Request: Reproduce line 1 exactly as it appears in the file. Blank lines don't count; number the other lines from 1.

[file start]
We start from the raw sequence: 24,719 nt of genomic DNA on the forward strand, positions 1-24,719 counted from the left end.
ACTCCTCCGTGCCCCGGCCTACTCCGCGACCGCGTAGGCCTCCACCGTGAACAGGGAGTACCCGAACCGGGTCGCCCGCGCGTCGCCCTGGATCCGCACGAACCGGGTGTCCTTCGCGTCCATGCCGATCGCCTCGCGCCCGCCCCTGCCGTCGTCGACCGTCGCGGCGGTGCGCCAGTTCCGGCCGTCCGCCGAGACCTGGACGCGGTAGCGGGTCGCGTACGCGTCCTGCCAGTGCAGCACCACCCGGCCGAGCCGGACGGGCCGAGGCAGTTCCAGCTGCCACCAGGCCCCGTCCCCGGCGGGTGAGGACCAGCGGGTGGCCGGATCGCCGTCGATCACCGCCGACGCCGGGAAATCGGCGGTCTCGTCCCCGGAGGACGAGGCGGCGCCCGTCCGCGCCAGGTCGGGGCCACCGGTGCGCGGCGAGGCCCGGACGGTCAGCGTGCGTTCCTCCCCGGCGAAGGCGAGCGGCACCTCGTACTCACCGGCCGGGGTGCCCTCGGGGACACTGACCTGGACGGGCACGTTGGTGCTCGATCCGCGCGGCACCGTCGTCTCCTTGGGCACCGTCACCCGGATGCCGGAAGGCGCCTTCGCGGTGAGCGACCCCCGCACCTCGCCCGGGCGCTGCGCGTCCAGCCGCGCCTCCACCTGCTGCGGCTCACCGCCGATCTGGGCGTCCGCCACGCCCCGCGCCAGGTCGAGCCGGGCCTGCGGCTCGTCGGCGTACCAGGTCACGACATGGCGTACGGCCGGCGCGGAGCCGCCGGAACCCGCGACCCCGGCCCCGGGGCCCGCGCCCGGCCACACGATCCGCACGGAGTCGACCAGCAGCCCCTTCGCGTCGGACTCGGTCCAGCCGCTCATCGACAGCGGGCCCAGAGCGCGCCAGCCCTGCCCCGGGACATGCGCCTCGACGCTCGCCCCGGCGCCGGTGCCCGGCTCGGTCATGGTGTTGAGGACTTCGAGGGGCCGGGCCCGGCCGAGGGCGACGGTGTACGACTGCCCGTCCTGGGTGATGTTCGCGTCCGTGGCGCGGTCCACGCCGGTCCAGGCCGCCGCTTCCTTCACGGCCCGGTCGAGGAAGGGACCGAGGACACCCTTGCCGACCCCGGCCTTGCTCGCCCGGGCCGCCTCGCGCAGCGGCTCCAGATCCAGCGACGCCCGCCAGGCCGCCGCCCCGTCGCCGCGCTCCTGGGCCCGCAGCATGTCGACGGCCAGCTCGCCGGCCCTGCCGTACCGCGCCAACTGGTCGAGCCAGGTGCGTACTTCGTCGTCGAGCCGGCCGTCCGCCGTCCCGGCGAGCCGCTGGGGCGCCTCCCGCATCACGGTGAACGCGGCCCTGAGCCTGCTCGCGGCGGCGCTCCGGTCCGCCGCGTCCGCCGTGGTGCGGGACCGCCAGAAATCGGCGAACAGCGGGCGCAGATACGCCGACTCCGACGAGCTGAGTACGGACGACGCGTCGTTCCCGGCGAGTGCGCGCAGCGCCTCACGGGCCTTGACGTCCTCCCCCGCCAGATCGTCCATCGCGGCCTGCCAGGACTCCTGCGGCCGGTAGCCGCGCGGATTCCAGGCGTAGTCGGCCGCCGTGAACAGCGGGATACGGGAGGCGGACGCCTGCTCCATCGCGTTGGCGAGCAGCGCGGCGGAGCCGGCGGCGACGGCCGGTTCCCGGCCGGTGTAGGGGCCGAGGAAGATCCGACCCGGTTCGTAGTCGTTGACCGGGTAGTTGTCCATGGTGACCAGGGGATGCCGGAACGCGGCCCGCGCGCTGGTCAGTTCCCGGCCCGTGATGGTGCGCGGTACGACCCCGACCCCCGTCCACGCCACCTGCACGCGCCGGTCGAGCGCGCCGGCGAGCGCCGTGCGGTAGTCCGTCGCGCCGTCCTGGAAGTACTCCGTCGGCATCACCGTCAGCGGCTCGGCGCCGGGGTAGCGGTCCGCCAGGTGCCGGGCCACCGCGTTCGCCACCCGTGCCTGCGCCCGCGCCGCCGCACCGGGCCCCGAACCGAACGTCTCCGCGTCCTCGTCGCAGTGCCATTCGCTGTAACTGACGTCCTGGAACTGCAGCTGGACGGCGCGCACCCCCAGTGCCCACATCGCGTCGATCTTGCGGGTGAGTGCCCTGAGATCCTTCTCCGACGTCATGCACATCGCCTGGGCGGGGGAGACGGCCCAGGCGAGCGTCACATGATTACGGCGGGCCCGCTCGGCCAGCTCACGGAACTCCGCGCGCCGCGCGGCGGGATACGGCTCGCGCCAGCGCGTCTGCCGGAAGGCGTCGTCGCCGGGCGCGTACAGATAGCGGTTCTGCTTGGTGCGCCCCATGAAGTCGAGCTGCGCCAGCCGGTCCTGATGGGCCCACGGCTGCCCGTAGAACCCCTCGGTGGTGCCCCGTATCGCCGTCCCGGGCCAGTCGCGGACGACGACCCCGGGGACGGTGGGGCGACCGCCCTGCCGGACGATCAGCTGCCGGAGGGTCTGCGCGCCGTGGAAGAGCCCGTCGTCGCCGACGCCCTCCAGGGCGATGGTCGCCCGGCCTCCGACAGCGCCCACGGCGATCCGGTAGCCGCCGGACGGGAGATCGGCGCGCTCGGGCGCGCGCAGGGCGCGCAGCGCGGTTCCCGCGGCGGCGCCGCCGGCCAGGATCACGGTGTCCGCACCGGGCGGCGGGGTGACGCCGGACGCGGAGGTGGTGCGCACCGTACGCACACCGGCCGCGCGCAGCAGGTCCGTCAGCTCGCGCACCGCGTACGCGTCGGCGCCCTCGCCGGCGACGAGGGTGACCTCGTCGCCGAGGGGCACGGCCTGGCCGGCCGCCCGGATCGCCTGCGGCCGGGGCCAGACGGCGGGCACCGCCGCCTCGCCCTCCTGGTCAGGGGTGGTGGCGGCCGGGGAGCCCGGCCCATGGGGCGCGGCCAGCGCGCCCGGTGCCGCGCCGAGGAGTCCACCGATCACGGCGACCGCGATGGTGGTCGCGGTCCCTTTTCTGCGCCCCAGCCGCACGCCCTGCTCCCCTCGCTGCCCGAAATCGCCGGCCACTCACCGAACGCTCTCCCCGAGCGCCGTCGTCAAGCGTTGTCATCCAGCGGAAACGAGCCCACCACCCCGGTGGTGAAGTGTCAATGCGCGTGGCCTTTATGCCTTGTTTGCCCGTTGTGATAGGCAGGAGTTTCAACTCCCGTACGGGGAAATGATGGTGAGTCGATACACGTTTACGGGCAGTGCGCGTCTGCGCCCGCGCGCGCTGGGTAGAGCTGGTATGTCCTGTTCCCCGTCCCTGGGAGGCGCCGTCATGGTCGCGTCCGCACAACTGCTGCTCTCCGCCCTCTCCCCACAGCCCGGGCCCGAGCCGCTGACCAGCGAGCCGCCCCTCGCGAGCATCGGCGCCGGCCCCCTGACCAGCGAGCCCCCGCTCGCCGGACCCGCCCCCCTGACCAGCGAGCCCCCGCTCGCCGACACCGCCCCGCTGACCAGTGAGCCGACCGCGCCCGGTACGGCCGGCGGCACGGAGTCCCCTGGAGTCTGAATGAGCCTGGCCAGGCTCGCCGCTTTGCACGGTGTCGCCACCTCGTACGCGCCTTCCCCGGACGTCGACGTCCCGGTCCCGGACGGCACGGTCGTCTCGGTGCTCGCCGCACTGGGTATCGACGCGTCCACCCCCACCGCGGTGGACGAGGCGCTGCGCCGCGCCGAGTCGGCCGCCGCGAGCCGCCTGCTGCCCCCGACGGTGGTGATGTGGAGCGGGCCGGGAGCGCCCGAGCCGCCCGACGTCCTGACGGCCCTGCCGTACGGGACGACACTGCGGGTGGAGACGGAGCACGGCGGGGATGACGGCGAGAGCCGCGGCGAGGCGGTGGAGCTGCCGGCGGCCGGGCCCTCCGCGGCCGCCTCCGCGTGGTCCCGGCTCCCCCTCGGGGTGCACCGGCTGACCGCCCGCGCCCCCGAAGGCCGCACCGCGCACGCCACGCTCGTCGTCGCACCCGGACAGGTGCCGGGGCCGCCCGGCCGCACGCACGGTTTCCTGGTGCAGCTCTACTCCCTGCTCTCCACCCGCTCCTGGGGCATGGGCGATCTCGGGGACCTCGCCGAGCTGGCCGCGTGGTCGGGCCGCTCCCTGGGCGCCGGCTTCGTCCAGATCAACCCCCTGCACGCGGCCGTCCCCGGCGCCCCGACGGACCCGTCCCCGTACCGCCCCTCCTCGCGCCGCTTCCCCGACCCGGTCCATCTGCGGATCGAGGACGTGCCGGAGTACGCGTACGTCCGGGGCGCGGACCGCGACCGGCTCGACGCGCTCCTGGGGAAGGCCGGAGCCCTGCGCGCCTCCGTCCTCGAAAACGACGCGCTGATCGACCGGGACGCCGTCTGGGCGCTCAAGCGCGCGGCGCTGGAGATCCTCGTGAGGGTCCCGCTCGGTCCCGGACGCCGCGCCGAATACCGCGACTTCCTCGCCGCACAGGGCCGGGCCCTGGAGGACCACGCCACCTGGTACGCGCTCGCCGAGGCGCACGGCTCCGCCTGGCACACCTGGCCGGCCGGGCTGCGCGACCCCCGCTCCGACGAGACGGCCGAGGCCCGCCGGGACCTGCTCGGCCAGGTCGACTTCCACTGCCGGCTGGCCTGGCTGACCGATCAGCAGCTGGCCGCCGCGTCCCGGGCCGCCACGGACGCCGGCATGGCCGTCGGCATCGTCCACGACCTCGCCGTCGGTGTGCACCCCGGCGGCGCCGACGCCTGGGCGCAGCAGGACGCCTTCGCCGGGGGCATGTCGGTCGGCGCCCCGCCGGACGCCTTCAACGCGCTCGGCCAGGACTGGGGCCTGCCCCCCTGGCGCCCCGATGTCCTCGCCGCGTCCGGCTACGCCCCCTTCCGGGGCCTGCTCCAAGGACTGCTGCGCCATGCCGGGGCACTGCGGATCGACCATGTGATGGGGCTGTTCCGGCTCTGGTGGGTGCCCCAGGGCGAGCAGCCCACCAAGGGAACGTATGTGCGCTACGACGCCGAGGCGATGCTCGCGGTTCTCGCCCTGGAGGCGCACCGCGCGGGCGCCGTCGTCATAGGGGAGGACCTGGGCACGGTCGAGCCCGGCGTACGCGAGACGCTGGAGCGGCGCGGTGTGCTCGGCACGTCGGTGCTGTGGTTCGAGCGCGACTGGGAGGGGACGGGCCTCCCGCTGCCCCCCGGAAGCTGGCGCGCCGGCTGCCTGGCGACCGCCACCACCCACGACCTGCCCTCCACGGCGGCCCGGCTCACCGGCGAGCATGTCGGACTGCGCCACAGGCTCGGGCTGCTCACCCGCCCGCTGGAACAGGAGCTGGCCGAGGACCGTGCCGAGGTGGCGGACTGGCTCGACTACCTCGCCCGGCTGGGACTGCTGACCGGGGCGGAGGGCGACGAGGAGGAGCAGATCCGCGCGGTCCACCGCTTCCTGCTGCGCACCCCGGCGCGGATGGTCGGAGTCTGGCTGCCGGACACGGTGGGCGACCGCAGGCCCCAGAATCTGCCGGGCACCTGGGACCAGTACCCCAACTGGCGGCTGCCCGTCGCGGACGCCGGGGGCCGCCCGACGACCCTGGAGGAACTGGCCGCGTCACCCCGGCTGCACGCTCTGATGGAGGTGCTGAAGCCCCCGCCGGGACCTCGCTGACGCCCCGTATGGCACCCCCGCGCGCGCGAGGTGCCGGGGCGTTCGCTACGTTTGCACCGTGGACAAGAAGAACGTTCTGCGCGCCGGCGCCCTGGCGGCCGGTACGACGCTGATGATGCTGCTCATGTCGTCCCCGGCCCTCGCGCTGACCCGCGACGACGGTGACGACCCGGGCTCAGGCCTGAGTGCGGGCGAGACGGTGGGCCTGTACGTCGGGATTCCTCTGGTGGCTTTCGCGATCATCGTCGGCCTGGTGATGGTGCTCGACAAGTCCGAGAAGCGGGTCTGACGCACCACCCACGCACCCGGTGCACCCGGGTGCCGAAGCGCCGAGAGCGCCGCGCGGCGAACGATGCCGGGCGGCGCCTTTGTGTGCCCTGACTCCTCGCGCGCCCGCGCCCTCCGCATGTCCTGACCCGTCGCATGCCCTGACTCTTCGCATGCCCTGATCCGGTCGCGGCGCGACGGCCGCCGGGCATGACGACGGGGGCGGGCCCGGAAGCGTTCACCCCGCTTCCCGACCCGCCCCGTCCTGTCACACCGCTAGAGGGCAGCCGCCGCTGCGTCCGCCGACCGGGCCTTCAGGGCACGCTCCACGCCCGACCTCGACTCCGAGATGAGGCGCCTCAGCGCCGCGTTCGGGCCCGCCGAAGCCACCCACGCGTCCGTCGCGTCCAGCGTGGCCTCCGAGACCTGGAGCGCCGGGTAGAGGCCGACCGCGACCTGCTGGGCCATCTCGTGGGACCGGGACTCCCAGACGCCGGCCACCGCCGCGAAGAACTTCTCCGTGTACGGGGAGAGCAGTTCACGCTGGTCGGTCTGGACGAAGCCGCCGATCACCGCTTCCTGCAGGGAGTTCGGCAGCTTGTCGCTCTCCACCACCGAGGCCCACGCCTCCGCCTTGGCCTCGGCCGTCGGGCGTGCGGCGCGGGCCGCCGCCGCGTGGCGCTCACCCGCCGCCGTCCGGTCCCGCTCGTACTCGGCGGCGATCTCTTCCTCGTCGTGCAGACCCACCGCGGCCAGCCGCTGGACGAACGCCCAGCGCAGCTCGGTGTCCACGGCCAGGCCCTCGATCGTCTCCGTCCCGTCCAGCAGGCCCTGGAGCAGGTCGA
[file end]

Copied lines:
We start from the raw sequence: 24,719 nt of genomic DNA on the forward strand, positions 1-24,719 counted from the left end.